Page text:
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A sign marks a partially unearthed cluster munition earlier this year. Kimberley McCosker/Handicap International
A sign marks a partially unearthed cluster munition earlier this year. Kimberley McCosker/Handicap International

Cluster bombs kill two in 2015

Two people died in Cambodia from cluster munitions last year according to a report released yesterday, though local NGOs say the Kingdom’s figures could be much higher.

According to the Cluster Munition Monitor 2016 report, Cambodia remains among the most contaminated countries in the world. The report said at least 4,644 submunitions – the smaller explosives inside of cluster bombs – had been destroyed in Cambodia last year, with an estimated 22 square kilometres of battlefield cleared.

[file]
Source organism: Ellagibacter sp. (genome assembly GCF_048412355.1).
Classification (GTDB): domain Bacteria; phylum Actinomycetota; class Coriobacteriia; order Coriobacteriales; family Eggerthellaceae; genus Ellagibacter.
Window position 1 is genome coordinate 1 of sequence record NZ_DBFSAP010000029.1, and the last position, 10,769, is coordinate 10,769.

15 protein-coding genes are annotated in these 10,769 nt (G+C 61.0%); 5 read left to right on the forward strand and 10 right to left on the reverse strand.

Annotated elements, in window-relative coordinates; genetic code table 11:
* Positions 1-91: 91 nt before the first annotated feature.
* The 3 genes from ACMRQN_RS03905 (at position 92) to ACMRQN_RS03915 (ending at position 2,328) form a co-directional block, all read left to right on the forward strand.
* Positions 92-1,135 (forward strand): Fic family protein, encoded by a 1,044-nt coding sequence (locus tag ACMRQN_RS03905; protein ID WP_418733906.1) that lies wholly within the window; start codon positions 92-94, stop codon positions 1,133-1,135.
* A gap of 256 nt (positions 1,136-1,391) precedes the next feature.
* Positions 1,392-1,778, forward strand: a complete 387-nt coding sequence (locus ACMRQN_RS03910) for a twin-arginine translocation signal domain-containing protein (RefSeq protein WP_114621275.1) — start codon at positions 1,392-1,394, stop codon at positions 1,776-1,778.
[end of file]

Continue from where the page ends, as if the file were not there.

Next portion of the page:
Handicap International Cambodia program manager Kimberley McCosker said it was difficult to discern whether a death was caused specifically by a cluster munition, meaning casualties were often attributed to an “explosive remnant of war” instead.

“In reality, it is generally expected that the number of deaths and injuries is much, much higher than these official statistics say,” she said, adding there were 80 deaths from explosive remnants last year.

Cluster Munitions Coalition campaigner Tun Channareth, who lost a leg to an explosive, appealed to the government to sign the 2008 convention to ban the bombs.

“I have six children, I don’t want them or the next generation . . . to live with this.”

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